National Polls Mean Next To Nothing In April
Last week, I passed on some of Nate Silver’s tips for how to look at General Election polling over the next six months. Silver is out with another piece, though, that points out the very simple fact that national polling in April tells us next to nothing about how things might turn out in November:
Since Rick Santorum suspended his presidential campaign, essentially ending the Republican primary contest, the starting positions for the general election have taken shape. About 10 national polls have been released: President Obama leads Mitt Romney 47.7 percent to 43.7 percent, according to the RealClearPolitics average of recent surveys.
Already, partisans and pundits are criticizing individual polling samples and pollster methodologies. Entire “-gates” – Rosen-gate and dog-gate, for example – have erupted, been fought over and then forgotten in mere days, and each poll is scrutinized to see how the latest controversy has affected the race.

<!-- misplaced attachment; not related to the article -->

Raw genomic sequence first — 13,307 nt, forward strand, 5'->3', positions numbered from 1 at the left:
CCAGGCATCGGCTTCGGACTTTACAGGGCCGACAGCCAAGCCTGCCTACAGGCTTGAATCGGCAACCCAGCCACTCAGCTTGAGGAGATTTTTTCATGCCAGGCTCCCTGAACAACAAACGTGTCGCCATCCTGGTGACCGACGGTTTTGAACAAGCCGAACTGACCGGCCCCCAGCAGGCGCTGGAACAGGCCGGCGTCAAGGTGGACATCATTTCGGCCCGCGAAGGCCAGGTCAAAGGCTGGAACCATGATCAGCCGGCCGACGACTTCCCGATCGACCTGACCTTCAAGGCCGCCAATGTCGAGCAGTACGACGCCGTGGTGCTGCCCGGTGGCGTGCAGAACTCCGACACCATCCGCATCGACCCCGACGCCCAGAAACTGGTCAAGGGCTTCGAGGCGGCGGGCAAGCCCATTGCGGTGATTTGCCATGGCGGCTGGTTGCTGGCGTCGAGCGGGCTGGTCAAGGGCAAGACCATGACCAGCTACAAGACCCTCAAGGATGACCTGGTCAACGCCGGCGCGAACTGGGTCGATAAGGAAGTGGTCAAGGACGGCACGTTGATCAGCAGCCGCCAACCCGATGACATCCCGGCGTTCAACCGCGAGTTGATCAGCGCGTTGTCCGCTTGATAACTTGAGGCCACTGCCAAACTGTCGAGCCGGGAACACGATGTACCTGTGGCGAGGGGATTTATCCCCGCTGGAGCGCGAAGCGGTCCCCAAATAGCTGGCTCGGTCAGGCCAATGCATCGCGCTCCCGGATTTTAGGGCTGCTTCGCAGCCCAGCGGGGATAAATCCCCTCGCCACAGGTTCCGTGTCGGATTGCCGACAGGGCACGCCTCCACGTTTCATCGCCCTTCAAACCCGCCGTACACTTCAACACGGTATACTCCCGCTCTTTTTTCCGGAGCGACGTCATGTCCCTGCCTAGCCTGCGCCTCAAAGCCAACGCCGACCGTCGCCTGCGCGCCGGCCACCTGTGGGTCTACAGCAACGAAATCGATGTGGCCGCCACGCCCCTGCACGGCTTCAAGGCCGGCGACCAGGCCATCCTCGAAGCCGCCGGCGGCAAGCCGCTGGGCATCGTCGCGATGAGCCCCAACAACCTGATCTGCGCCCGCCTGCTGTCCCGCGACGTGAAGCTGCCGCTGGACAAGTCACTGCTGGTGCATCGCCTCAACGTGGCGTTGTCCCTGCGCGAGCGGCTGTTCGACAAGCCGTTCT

It is easy to get lost in the weeds. But, of course, the election is still more than six months away, and in the past 10 presidential campaigns, the national polling leader in late April has won the election only half of the time.
Silver produces this chart of April polling vs. final results for every election going back to 1972:
So in the past ten Presidential elections, the April polling leader has gone on to win half the time, and lose half the time. Perhaps more significantly, in elections involving re-election of an incumbent, the April leader has gone on to win three out of six times. In other words, when you’re looking at these April polls, you may as well just a flip a coin if you want to know who might win in November. Or, you know, tune back in sometime around the conventions.